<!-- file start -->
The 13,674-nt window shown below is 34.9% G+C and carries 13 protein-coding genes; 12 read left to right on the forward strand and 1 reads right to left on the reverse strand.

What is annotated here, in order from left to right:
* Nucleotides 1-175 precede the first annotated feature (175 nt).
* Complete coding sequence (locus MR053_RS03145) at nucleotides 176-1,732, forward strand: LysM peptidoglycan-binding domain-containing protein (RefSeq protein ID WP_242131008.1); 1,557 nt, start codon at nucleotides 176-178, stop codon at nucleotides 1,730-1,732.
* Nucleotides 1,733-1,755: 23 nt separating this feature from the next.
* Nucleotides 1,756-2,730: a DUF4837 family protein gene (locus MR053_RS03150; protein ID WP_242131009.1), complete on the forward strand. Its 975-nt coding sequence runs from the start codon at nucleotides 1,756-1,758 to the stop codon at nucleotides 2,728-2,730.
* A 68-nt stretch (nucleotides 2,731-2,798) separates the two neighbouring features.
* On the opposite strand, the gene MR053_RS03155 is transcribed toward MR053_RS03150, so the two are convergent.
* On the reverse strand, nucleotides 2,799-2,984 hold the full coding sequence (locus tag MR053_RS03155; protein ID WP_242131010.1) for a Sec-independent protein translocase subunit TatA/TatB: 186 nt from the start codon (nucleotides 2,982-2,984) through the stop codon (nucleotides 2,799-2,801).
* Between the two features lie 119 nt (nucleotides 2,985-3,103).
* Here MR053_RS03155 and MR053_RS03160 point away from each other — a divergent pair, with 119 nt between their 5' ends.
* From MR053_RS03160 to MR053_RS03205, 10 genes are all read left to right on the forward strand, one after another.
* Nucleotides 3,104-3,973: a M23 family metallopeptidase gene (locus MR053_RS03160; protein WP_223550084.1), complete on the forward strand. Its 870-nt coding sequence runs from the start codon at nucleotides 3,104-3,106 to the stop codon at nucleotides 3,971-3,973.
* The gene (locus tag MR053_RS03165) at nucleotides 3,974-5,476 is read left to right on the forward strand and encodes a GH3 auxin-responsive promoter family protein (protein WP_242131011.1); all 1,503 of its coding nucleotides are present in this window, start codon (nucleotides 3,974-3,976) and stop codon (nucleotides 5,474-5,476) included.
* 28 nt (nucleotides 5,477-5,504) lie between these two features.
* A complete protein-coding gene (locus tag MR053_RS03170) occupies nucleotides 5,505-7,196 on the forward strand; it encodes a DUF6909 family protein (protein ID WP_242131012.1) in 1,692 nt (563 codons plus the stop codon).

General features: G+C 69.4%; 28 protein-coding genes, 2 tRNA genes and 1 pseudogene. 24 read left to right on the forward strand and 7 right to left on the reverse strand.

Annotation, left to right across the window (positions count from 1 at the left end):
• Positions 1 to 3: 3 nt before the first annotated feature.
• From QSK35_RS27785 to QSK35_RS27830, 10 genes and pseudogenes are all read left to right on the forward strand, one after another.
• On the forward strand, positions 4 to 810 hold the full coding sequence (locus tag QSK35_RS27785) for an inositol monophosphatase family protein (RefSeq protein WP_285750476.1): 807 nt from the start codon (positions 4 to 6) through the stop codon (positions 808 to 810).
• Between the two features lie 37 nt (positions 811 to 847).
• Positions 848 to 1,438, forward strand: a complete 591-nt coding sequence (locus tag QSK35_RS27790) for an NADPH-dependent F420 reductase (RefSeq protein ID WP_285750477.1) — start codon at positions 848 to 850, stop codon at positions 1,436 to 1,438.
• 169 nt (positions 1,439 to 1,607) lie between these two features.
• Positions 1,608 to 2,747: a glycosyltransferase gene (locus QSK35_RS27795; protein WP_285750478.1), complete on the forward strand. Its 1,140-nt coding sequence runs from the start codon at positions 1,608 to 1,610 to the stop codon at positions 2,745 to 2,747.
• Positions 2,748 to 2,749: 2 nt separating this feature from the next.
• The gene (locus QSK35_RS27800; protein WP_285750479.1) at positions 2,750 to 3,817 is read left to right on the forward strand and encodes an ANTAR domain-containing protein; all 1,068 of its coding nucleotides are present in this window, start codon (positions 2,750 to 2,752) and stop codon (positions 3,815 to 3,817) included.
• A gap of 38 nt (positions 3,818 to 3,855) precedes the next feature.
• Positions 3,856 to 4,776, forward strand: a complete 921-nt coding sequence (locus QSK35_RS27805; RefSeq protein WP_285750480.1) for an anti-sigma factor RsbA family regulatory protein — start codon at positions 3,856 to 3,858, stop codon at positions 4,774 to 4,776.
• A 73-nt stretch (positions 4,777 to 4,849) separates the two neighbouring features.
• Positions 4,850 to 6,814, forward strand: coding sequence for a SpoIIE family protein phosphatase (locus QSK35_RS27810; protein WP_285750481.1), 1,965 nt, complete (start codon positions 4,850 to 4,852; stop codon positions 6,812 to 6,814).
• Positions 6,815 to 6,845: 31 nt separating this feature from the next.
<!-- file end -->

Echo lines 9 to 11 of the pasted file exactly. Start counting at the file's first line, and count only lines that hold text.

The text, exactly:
* On the reverse strand, nucleotides 2,799-2,984 hold the full coding sequence (locus tag MR053_RS03155; protein ID WP_242131010.1) for a Sec-independent protein translocase subunit TatA/TatB: 186 nt from the start codon (nucleotides 2,982-2,984) through the stop codon (nucleotides 2,799-2,801).
* Between the two features lie 119 nt (nucleotides 2,985-3,103).
* Here MR053_RS03155 and MR053_RS03160 point away from each other — a divergent pair, with 119 nt between their 5' ends.